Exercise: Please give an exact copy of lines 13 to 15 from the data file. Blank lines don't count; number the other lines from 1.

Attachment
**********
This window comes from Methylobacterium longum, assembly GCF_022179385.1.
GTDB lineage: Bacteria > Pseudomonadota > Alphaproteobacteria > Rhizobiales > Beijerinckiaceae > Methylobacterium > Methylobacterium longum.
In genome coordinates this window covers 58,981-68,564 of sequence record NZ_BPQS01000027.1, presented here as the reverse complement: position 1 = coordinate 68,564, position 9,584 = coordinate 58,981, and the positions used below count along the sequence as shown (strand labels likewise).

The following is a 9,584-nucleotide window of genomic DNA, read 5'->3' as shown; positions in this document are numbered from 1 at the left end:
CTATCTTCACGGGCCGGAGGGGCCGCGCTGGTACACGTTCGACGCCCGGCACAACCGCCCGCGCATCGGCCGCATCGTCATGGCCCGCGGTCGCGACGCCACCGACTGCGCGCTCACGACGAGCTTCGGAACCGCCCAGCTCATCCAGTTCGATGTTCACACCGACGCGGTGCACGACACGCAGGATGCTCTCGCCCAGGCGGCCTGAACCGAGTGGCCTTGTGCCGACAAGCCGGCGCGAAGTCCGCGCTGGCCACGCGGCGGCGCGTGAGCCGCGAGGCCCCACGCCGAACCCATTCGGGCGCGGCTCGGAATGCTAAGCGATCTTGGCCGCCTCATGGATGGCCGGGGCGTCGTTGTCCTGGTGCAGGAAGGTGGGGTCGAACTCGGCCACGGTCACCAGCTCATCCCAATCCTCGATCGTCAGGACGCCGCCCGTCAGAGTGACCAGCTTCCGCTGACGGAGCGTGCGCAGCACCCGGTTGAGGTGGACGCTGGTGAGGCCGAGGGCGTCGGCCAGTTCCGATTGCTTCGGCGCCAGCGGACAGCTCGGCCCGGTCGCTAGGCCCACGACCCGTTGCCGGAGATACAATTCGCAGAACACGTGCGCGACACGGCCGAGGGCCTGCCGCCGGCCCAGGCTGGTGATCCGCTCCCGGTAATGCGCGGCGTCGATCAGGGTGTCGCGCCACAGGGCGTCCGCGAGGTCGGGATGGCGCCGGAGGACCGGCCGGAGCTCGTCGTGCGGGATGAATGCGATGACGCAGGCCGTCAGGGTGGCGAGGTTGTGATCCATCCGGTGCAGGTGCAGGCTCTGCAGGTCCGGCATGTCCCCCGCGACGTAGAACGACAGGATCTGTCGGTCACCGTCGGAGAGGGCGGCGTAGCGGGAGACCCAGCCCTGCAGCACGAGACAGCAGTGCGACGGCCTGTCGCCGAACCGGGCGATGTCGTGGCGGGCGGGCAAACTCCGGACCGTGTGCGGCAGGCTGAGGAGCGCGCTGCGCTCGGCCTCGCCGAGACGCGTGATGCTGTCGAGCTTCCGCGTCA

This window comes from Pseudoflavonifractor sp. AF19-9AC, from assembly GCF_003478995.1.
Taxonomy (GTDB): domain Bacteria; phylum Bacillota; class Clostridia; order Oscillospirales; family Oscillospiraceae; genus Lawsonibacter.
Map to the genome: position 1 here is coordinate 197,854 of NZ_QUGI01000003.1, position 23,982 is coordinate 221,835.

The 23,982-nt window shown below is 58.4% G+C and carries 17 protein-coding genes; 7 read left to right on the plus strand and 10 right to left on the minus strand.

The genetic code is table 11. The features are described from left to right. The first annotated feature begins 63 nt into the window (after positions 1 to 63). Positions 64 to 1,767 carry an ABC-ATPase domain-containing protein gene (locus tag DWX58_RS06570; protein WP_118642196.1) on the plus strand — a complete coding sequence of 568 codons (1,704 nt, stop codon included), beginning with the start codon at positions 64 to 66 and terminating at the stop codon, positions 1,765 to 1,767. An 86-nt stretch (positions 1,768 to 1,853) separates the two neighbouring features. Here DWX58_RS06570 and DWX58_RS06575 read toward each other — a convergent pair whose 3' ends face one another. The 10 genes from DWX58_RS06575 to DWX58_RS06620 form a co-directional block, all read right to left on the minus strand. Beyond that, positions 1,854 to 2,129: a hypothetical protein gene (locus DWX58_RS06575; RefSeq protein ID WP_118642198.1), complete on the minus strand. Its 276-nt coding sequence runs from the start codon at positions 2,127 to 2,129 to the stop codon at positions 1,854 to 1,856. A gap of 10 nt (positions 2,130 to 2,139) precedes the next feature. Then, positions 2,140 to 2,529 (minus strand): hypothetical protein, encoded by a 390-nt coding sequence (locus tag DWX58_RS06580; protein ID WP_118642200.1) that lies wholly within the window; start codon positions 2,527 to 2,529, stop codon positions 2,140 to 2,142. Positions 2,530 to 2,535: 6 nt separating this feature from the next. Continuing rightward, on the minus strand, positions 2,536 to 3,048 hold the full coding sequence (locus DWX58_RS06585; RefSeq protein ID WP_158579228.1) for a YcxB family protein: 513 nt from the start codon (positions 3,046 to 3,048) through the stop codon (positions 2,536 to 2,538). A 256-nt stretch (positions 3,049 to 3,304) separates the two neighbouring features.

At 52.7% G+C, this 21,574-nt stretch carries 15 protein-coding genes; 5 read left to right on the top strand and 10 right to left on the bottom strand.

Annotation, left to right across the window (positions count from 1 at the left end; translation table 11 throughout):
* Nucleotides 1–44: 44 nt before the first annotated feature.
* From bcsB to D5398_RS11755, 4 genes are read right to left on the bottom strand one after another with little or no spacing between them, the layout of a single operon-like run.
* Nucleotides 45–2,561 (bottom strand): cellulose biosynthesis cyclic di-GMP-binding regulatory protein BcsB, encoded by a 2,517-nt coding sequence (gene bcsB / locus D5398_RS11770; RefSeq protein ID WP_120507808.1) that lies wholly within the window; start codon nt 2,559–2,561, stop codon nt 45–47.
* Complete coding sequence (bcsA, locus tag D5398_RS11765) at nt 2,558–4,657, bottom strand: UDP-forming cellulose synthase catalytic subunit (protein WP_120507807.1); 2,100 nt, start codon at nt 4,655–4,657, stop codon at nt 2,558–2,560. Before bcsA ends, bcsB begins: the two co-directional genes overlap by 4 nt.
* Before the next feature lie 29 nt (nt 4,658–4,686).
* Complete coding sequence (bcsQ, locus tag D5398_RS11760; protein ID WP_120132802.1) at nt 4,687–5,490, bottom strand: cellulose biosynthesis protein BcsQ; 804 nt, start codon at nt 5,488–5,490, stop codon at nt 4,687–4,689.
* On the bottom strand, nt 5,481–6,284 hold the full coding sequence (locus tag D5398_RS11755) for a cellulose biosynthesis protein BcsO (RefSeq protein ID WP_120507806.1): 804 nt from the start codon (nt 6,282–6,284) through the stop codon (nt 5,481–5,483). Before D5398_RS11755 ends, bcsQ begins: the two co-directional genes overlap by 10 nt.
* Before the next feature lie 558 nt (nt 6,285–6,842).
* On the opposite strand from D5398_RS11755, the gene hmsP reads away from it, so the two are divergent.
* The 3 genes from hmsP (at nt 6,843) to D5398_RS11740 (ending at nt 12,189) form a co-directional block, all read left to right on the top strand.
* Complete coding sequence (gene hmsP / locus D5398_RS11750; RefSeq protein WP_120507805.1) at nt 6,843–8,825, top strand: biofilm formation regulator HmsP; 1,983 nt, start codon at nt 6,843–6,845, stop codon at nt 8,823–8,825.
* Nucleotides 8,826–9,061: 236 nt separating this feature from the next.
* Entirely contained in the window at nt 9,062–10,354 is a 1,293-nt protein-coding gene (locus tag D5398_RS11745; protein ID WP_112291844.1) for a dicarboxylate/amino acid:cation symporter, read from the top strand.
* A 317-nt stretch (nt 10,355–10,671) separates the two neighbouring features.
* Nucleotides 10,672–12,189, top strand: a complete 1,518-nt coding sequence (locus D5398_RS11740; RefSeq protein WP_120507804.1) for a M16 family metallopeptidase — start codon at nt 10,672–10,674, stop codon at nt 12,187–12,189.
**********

* Nucleotides 1–44: 44 nt before the first annotated feature.
* From bcsB to D5398_RS11755, 4 genes are read right to left on the bottom strand one after another with little or no spacing between them, the layout of a single operon-like run.
* Nucleotides 45–2,561 (bottom strand): cellulose biosynthesis cyclic di-GMP-binding regulatory protein BcsB, encoded by a 2,517-nt coding sequence (gene bcsB / locus D5398_RS11770; RefSeq protein ID WP_120507808.1) that lies wholly within the window; start codon nt 2,559–2,561, stop codon nt 45–47.